Innovative School Model Focuses on Career-Ready Skills
NAPA, Calif., September 19, 2018 (Newswire.com) - New Tech Network (NTN) announced today that its students outperform national high school graduation rates for the eighth year in a row according to a 2018 School and Student Success Report. Students graduate from high school at 94 percent, 10 percentage points higher than the most recent national average available. NTN alumni continue to persist in college at 83 percent, five percentage points higher than the national average.
New Tech Network is comprised of more than 200 K-12 schools in the United States and Australia. In the last five years, NTN schools have graduated more than 20,000 high school students from urban, suburban, and rural communities.
To achieve consistent employability skills for all students, the NTN school design combines project-based learning with an engaged student culture and a technology-rich environment. New Tech Network partner districts strive to address educational inequity by supporting the redesign, creation, and development of schools that intentionally seek to close the opportunity gap while preparing students for an ever-changing career environment.
“Every student deserves access to schools where they feel engaged and connected to their peers and their community and are able to develop problem-solving and critical thinking skills as an everyday experience. We also believe that teachers and administrators stand ready and willing to implement proven innovative methods that better prepare all students for life after high school,” said NTN President and CEO Lydia Dobyns.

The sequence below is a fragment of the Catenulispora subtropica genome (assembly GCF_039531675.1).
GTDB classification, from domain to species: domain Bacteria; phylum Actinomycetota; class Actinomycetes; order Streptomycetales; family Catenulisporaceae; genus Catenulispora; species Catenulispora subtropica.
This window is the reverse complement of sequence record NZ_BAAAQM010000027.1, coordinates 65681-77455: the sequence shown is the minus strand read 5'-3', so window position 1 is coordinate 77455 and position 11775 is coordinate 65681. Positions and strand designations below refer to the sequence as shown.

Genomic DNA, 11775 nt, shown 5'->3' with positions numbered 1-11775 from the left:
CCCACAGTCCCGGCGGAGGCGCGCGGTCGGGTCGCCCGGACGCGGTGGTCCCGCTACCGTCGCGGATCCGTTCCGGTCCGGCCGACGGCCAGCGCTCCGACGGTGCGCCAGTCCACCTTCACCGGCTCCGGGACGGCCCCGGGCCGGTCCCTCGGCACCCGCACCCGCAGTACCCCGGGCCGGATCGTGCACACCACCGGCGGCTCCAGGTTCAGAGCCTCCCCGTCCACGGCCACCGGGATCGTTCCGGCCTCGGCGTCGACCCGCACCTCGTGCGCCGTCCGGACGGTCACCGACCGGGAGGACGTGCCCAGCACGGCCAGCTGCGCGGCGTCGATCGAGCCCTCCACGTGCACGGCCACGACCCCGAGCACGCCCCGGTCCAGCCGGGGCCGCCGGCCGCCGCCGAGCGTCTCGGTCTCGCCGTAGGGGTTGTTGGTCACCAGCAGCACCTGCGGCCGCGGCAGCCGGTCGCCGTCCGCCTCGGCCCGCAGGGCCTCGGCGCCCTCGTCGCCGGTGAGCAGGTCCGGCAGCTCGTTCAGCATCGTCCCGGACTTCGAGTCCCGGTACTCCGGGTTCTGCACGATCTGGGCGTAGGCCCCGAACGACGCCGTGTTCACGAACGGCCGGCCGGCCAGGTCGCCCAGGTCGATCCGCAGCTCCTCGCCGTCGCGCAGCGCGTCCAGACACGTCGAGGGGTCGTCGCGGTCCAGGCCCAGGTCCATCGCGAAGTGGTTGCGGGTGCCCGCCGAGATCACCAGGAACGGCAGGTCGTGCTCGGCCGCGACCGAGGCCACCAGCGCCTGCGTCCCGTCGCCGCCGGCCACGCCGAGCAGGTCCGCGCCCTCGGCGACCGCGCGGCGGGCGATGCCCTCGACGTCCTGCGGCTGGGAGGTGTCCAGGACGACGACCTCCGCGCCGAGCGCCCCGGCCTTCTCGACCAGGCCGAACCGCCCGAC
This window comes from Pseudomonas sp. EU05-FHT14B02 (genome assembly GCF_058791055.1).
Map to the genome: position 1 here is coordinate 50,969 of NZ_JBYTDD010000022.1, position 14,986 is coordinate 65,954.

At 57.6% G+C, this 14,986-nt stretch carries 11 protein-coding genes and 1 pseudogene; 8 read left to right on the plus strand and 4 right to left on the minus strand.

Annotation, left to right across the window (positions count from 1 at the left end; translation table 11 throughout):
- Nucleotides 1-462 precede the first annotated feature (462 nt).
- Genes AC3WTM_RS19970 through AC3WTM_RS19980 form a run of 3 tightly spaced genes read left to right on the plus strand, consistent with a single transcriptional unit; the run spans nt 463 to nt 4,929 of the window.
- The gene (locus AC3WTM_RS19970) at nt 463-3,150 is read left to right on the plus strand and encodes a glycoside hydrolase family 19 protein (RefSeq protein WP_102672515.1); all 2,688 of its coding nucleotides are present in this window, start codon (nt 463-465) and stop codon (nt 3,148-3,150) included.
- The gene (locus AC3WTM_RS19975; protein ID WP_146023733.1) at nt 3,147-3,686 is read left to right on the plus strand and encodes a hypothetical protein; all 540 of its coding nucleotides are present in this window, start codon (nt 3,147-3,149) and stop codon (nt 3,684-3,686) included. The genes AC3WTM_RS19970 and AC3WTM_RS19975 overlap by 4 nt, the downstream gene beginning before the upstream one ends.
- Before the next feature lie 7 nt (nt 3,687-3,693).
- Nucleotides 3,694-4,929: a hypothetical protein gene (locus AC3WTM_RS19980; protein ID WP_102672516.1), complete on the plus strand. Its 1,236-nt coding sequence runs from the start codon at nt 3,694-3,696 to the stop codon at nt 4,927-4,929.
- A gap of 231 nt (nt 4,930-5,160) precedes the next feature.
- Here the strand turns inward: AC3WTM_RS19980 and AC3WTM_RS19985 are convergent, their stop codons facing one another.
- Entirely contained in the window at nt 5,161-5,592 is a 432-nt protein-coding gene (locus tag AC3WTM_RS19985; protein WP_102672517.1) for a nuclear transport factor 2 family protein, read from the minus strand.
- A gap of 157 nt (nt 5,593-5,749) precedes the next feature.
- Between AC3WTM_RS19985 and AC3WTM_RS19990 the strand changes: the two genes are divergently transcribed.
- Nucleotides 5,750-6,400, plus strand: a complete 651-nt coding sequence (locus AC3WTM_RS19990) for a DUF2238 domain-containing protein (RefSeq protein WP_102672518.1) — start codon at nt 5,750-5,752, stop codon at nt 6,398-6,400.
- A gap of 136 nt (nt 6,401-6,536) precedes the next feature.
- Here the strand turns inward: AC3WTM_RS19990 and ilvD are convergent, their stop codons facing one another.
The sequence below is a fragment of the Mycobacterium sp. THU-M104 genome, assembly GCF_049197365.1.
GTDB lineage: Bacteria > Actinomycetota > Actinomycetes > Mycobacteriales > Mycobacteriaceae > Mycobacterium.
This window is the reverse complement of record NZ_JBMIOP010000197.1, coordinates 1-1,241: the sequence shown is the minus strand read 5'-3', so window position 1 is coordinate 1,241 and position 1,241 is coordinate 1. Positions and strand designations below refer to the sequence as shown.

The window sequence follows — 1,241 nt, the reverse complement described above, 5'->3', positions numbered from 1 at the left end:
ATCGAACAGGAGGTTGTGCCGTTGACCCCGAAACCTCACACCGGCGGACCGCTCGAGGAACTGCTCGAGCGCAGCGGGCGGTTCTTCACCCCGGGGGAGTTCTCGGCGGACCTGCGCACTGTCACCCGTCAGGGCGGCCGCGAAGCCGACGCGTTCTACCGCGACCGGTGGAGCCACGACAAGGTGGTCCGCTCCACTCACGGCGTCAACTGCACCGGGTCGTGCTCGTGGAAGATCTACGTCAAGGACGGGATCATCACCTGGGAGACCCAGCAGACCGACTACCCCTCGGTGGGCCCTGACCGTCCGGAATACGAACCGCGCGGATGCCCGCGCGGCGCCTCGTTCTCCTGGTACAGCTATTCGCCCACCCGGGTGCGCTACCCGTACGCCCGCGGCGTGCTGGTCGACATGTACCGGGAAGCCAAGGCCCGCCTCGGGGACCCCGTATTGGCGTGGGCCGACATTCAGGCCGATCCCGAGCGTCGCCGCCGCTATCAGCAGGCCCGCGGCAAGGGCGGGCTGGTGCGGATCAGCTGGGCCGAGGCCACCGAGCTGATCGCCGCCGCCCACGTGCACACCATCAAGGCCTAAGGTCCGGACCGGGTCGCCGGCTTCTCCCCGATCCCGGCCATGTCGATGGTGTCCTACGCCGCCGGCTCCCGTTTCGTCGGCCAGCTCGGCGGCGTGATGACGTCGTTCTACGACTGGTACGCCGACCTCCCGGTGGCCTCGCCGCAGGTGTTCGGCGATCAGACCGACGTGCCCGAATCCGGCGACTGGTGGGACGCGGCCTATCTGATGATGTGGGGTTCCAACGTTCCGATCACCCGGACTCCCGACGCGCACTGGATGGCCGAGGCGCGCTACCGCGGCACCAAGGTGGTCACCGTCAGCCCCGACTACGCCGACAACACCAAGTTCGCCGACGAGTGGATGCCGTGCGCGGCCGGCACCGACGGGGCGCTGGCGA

NTN high school students consistently demonstrated an average of 42 percent more growth in higher order thinking skills. Critical thinking skills were measured using the College and Work Readiness Assessment Plus (CWRA+) administered by Council for Aid to Education (CAE). This nationally normed assessment uses realistic performance tasks to assess four domains of learning: analytical reasoning and evaluation, writing effectiveness, writing mechanics, and problem-solving and compared NTN high schools against largely private schools based on a four-year average.
“The best preparation for life and work in the new economy is extended and integrated challenges where young people build critical thinking, collaboration, and agency. A New Tech education provides the skills students will need for this new economy,” said Tom Vander Ark, CEO of Getting Smart.
“Better Together: How to Leverage School Networks for Smarter Personalized and Project-Based Learning”, co-authored by Dobyns and Vander Ark, gives context to one of the modern era’s most important educational innovations and provides smart strategies for collaborating in school networks to achieve the promise of personalized and project-based learning for all students. The book explores the challenges schools face when undertaking innovation in isolation.
“New Tech Network’s foundational belief is that schools get better by being part of a community. We think school networks hold the best potential for solving the most complex challenge we face today: closing the opportunity gap for all students, no matter where they live,” said Dobyns.
About New Tech Network
New Tech Network, a national nonprofit organization, is a leading design partner for comprehensive K-12 school change. We coach teachers and school leaders to inspire and engage all students through authentic and challenging work. The New Tech model combines pervasive project-based learning, an engaging school-wide culture and the real-world use of technology tools and resources. We support the whole school through three key structures: professional development events, coaching, and Echo, the NTN project-based platform.
New Tech Network students consistently outperform national high school graduation and college persistence rates. The network consists of more than 200 schools in 27 states and Australia.
Source: New Tech Network